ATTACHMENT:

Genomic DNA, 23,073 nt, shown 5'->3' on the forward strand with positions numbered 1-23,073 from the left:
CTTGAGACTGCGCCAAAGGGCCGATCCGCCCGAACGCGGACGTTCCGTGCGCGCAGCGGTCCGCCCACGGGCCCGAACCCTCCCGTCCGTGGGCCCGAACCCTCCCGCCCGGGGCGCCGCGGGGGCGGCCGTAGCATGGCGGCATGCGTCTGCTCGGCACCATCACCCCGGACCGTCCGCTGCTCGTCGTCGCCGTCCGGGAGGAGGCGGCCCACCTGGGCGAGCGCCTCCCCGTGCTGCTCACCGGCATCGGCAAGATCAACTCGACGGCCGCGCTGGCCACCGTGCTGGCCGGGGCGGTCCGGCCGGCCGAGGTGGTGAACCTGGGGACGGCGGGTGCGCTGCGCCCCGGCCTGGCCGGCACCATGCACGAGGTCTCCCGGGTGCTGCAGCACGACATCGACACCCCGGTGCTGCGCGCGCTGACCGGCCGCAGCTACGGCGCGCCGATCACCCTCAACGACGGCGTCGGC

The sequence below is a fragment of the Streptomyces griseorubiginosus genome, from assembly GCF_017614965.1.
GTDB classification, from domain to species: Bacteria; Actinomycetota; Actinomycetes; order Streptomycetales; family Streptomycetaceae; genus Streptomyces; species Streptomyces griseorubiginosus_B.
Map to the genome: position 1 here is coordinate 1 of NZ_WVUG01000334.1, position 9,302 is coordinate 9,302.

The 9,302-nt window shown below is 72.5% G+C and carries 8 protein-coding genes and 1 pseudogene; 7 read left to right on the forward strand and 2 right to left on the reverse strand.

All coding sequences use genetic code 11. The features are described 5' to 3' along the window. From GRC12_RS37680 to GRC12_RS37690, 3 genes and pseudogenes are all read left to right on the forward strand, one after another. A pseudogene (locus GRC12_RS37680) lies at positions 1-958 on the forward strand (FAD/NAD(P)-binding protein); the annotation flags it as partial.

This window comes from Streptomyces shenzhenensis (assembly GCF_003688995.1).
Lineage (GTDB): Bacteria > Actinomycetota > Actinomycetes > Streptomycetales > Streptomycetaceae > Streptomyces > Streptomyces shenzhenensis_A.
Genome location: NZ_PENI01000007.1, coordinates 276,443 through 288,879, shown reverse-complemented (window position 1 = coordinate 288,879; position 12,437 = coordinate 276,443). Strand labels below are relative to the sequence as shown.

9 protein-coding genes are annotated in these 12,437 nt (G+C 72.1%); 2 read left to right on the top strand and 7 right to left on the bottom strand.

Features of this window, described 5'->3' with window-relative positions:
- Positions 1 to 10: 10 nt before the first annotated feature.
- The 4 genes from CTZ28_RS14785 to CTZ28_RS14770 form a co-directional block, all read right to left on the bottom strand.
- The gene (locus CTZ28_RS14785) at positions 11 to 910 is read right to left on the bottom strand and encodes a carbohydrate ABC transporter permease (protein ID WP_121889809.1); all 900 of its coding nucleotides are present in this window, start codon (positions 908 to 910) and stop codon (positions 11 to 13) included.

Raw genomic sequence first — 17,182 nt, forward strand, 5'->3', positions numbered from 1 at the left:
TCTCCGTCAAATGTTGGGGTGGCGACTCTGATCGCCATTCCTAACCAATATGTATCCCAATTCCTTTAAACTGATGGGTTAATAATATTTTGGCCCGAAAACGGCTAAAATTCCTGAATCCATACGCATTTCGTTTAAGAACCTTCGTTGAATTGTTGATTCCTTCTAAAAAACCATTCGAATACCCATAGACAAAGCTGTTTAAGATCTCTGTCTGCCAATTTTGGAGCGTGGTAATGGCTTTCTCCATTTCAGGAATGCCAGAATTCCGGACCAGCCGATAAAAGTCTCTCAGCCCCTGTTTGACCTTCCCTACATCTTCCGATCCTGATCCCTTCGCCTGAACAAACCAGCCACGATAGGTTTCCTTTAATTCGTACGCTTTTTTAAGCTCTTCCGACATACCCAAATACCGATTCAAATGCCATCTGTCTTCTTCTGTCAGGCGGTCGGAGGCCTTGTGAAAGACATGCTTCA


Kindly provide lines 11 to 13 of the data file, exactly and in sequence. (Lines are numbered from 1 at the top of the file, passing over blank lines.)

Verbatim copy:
9 protein-coding genes are annotated in these 12,437 nt (G+C 72.1%); 2 read left to right on the top strand and 7 right to left on the bottom strand.

Features of this window, described 5'->3' with window-relative positions:
- Positions 1 to 10: 10 nt before the first annotated feature.